When selecting green onions, look for bunches that appear firm, with a vibrant green color. If the leaves are excessively bent, bruised, or slimy, pass them over.

Storage

Store scallions in the crisper drawer of your fridge. There, they will remain firm for four to five days. Alternatively, you can also stand them, roots down, in a shallow glass of water. This method will keep them fresh for about a week.

Preparation

Green onions are typically eaten raw, although are rarely eaten on their own. Therefore, while they need minimal preparation, they are usually added to a recipe.

To eat, remove the top inch or two of the green leaves, as well as the very bottom of the coarse butt where the roots may still be attached. Peel off any outer layers that look dry or papery. Then, chop the remaining portion into thin rounds. Add as a finishing garnish to salads, salsas, stir-frys, soups, and nearly any other savory dish you can think of.

Recipe: GRILLED GREEN ONION & ASPARAGUS WITH TAHINI MISO SAUCE

Green Onions

This simple dish is easy to prepare but has big flavor. Lightly charred asparagus and green onion get dressed in a buttery, savory tahini-miso sauce. This makes a great summer side.

Ingredients

   
Vegetables:
green onions, coarse ends trimmed
1 bunch
asparagus, coarse ends trimmed
1 bunch
olive oil
1 tbsp
sea salt
1/4 tsp
   
  
   
Sauce:
unsalted butter
2 tbsp
onion, minced
1/2 small
tahini (sesame butter)
2 tbsp
white or red miso paste
1 tbsp

Directions

Prep Time: 10 minutes   Cook Time: 20 minutes   Yield: 4-6 servings

For the Vegetables:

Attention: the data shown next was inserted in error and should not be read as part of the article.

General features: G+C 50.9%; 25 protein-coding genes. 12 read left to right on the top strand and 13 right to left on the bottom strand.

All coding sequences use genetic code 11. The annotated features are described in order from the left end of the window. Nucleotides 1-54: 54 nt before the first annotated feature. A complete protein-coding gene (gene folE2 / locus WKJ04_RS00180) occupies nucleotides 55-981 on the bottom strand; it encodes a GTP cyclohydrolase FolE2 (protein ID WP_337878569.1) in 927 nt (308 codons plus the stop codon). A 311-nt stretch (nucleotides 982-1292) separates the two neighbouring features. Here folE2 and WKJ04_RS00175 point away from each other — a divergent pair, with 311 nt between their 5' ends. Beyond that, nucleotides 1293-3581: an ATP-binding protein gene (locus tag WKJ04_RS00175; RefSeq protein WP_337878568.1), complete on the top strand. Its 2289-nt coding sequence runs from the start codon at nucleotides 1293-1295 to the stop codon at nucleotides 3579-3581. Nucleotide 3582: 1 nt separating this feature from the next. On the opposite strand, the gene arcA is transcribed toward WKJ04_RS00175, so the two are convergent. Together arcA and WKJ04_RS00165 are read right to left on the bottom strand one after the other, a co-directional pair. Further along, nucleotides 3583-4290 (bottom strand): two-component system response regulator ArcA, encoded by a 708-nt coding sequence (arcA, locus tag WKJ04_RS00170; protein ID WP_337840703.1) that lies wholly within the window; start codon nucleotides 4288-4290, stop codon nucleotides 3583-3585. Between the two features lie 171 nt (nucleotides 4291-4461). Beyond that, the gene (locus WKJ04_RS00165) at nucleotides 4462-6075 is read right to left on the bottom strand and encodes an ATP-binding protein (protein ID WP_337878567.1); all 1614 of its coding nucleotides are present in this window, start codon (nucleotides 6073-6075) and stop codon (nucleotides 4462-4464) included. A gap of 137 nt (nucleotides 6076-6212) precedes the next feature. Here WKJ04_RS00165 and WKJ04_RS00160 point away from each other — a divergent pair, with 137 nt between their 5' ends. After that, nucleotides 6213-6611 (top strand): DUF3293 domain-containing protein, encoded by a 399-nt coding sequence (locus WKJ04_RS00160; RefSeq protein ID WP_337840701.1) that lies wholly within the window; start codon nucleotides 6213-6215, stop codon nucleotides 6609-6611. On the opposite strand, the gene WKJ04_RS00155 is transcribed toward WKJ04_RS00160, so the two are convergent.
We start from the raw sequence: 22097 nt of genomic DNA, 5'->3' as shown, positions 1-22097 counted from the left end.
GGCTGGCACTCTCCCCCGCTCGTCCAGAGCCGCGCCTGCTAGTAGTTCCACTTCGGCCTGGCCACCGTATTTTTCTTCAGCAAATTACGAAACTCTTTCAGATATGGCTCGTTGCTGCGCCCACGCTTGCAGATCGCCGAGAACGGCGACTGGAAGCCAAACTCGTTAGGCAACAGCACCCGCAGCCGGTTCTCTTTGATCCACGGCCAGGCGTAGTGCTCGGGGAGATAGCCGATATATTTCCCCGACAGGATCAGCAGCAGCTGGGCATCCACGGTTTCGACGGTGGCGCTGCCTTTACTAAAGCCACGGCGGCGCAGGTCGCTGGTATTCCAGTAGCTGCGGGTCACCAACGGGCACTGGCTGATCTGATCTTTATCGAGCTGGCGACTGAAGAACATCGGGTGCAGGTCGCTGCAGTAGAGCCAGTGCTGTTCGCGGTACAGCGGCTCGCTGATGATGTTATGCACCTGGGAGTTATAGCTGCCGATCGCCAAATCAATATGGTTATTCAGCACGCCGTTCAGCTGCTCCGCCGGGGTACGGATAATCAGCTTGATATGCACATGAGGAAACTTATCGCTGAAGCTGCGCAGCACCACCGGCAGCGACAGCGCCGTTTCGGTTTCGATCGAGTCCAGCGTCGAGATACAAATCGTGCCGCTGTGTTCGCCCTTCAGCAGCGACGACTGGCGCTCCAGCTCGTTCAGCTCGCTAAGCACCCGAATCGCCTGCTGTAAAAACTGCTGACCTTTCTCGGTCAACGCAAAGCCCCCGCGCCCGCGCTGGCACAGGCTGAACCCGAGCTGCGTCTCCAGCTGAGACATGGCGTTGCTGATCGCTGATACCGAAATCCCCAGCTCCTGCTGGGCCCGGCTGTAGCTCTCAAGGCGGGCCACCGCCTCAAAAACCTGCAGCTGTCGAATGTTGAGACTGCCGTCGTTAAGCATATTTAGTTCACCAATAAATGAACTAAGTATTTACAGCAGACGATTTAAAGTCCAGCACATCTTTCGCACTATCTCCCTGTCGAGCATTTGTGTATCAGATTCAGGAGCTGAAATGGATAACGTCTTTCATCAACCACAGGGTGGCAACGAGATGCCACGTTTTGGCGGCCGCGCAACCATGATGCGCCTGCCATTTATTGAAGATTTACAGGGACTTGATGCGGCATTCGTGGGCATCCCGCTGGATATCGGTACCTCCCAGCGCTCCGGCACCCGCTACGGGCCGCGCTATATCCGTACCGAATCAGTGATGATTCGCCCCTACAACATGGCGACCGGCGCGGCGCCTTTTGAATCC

Toss green onions and asparagus in olive oil and salt. Place on a grill, and cook until softened and slightly charred in spots, about 8 to 10 minutes. Remove from grill and set aside.

For the Sauce:

To make the sauce, melt the butter in a small saucepan over medium heat. Add onion, and cook until slightly caramelized, 7 to 10 minutes. Remove from heat, allow to cool slightly, and then whisk in tahini and miso paste.

Assembly:

Drizzle the sauce over grilled vegetables, and serve.

Free Recipe Book

Precision Nutrition’s Encyclopedia of Food expands every single month as we highlight new foods and showcase beautiful food photography. If you’d like to stay up to date, simply click this link. From there, we’ll send you a FREE copy of our recipe book. We’ll also let you know when new and delicious foods are added to the site.

Click here for the free Encyclopedia of Food recipe book.

At a Glance

Green onions, also called scallions, are a member of the Allium family and are related to onions, garlic, shallots, leeks, and chives. Like the other members of this family, green onions have a characteristic pungent, sulfurous bite. However, because its flavor is milder and fresher than most onions, it is often eaten raw. Green onions are extremely popular in Asian and Mexican cuisines and can be topped over soups, stir-frys, salads, salsas, or chutneys. Green onions, like most vegetables, are low in calories and are also high in vitamin K. Although milder in flavor than regular onions, we still caution against eating green onions before any activity that involves kissing or close-talking.